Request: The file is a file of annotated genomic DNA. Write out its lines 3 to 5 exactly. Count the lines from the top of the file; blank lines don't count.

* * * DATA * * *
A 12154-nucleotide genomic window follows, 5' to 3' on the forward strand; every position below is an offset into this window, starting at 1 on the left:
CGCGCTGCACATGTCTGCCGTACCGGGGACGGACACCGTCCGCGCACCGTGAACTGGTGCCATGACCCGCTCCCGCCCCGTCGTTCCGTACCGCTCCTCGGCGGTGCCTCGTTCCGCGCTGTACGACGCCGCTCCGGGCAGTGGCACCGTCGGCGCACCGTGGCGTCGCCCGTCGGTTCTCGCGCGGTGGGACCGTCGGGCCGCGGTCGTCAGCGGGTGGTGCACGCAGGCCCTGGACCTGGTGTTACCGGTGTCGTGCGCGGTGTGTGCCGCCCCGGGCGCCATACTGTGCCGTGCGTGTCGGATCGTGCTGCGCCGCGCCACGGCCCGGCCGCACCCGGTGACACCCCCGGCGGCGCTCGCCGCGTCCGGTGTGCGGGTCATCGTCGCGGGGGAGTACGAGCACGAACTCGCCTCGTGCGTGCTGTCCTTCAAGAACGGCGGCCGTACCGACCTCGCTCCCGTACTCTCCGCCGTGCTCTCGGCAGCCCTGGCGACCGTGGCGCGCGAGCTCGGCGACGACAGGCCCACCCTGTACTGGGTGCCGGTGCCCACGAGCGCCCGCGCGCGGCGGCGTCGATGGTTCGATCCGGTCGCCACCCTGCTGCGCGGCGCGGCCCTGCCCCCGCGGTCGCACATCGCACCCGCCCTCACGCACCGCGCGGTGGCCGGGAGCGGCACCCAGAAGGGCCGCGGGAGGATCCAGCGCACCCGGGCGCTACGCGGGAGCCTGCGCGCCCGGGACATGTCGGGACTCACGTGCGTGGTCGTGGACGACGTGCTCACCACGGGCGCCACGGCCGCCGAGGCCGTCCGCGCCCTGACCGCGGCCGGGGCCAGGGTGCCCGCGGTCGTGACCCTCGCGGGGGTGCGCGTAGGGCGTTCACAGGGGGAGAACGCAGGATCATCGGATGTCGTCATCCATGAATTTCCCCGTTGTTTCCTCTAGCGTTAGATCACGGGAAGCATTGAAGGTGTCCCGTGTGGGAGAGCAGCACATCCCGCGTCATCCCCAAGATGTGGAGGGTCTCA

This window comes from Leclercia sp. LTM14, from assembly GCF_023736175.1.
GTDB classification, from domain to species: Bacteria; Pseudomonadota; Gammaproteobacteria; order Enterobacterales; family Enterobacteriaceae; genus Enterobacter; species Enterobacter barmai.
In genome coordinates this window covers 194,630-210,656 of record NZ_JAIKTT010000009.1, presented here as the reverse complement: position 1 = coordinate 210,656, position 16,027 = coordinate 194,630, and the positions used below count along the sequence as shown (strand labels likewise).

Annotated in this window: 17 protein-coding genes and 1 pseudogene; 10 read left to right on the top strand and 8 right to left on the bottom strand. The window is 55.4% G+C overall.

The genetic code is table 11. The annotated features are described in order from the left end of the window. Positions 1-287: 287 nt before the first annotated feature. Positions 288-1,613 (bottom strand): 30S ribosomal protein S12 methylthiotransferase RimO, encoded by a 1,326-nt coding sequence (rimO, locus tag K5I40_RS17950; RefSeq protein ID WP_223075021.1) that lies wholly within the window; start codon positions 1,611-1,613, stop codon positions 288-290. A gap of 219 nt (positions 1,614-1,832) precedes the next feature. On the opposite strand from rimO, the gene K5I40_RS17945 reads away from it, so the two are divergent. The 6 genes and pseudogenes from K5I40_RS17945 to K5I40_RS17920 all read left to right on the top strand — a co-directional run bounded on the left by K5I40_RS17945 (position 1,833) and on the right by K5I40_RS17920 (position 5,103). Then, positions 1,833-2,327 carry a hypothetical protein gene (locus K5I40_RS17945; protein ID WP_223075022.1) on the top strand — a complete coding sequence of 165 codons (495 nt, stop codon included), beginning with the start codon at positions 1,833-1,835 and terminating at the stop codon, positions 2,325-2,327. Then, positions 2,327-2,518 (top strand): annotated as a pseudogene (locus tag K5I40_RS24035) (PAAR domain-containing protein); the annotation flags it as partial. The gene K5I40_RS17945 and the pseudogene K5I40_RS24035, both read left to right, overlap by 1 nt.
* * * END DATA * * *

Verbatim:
This window comes from Leclercia sp. LTM14, from assembly GCF_023736175.1.
GTDB classification, from domain to species: Bacteria; Pseudomonadota; Gammaproteobacteria; order Enterobacterales; family Enterobacteriaceae; genus Enterobacter; species Enterobacter barmai.
In genome coordinates this window covers 194,630-210,656 of record NZ_JAIKTT010000009.1, presented here as the reverse complement: position 1 = coordinate 210,656, position 16,027 = coordinate 194,630, and the positions used below count along the sequence as shown (strand labels likewise).